Rapid enteric testing to permit targeted antimicrobial therapy, with and without Lactobacillus reuteri probiotics, for paediatric acute diarrhoeal disease in Botswana: A pilot, randomized, factorial, controlled trial.

Published online

Journal Article

INTRODUCTION: Diarrhoeal disease is the second-leading cause of death in young children. Current guidelines recommend treating children with acute non-bloody diarrhea with oral rehydration solutions and zinc, but not antimicrobials. However, in many resource-limited settings, infections with treatable enteric bacterial and protozoan pathogens are common. Probiotics have shown promise as an adjunct treatment for diarrhoea but have not been studied in sub-Saharan Africa. METHODS: We conducted a pilot, factorial, randomized, placebo-controlled trial of children aged 2-60 months hospitalized in Botswana for acute non-bloody diarrhoea. A rapid test-and-treat intervention, consisting of multiplex PCR testing of rectal swabs taken at enrolment, accompanied by targeted antimicrobial therapy if treatable pathogens were detected, was compared to the reference standard of no stool testing. Additionally, Lactobacillus reuteri DSM 17938 x 60 days was compared to placebo treatment. The main objective of this pilot study was to assess feasibility. The primary clinical outcome was the increase in age-standardized height (HAZ) at 60 days adjusted for baseline HAZ. RESULTS: Seventy-six patients were enrolled over a seven-month study period. We judged that the recruitment rate, lab processing times, communication protocols, provision of specific antimicrobials, and follow-up rates were acceptable. Compared to the reference arm (no stool testing and placebo treatment), the combination of the rapid test-and-treat strategy plus L. reuteri DSM 17938 was associated with an increase of 0.61 HAZ (95% CI 0.09-1.13) and 93% lower odds of recurrent diarrhoea (OR 0.07, 95%CI 0.01-0.61) at 60 days. DISCUSSION: We demonstrated that it was feasible to evaluate the study interventions in Botswana. Despite the small sample size, we observed a statistically significant increase in HAZ at 60 days and significantly lower odds of recurrent diarrhoea in children receiving both rapid test-and-treat and L. reuteri. There is sufficient evidence to warrant proceeding with a larger follow-up trial in a similar setting.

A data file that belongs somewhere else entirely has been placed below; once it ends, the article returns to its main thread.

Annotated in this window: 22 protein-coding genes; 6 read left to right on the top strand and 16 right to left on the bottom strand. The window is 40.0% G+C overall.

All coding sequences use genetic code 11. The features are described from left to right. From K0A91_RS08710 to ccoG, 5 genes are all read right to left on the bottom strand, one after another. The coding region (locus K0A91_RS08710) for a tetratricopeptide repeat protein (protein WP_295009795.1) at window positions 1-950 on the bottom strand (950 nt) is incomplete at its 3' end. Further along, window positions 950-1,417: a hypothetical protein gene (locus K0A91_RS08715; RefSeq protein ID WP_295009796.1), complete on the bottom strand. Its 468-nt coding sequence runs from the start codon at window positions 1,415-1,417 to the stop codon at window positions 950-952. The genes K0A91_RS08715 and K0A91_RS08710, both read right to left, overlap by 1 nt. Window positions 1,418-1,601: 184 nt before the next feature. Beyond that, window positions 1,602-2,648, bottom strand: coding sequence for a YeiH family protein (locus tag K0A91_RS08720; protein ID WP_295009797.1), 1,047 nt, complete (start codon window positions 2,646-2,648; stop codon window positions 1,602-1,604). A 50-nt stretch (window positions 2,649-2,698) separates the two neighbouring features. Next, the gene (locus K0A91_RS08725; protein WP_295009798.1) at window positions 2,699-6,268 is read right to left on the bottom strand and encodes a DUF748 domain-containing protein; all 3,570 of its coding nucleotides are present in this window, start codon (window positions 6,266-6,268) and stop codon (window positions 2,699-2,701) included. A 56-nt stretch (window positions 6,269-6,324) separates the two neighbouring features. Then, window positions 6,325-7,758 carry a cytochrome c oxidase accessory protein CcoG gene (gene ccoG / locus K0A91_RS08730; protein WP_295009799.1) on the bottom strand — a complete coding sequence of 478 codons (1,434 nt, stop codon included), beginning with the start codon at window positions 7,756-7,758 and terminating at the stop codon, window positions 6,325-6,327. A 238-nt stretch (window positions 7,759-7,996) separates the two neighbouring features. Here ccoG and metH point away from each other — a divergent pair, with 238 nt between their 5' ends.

Full Text

Duke Authors

Cited Authors

  • Pernica, JM; Steenhoff, AP; Mokomane, M; Moorad, B; Lechiile, K; Smieja, M; Mazhani, L; Cheng, J; Kelly, MS; Loeb, M; Stordal, K; Goldfarb, DM

Published Date

  • 2017

Published In

Volume / Issue

  • 12 / 10

Start / End Page

  • e0185177 -

PubMed ID

  • 28991918

Pubmed Central ID

  • 28991918

Electronic International Standard Serial Number (EISSN)

  • 1932-6203

Digital Object Identifier (DOI)

  • 10.1371/journal.pone.0185177


  • eng

Conference Location

  • United States